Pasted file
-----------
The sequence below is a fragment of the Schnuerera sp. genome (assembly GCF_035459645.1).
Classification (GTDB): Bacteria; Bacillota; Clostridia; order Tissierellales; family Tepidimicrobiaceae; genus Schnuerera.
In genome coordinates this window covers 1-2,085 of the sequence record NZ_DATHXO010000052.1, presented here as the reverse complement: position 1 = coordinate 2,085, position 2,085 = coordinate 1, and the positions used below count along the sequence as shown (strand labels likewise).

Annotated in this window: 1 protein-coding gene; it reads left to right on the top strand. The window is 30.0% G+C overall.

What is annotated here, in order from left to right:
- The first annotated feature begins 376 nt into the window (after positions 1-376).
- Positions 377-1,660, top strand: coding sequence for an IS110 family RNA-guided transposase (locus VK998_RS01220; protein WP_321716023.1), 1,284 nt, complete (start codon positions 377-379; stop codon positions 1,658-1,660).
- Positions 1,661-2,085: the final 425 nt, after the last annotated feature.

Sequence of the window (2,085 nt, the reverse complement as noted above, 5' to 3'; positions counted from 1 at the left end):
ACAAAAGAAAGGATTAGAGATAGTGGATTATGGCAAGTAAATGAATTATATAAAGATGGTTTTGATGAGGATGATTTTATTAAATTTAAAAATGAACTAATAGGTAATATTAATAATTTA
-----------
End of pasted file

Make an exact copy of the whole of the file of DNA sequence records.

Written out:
The sequence below is a fragment of the Schnuerera sp. genome (assembly GCF_035459645.1).
Classification (GTDB): Bacteria; Bacillota; Clostridia; order Tissierellales; family Tepidimicrobiaceae; genus Schnuerera.
In genome coordinates this window covers 1-2,085 of the sequence record NZ_DATHXO010000052.1, presented here as the reverse complement: position 1 = coordinate 2,085, position 2,085 = coordinate 1, and the positions used below count along the sequence as shown (strand labels likewise).

Annotated in this window: 1 protein-coding gene; it reads left to right on the top strand. The window is 30.0% G+C overall.

What is annotated here, in order from left to right:
- The first annotated feature begins 376 nt into the window (after positions 1-376).
- Positions 377-1,660, top strand: coding sequence for an IS110 family RNA-guided transposase (locus VK998_RS01220; protein WP_321716023.1), 1,284 nt, complete (start codon positions 377-379; stop codon positions 1,658-1,660).
- Positions 1,661-2,085: the final 425 nt, after the last annotated feature.

Sequence of the window (2,085 nt, the reverse complement as noted above, 5' to 3'; positions counted from 1 at the left end):
ACAAAAGAAAGGATTAGAGATAGTGGATTATGGCAAGTAAATGAATTATATAAAGATGGTTTTGATGAGGATGATTTTATTAAATTTAAAAATGAACTAATAGGTAATATTAATAATTTA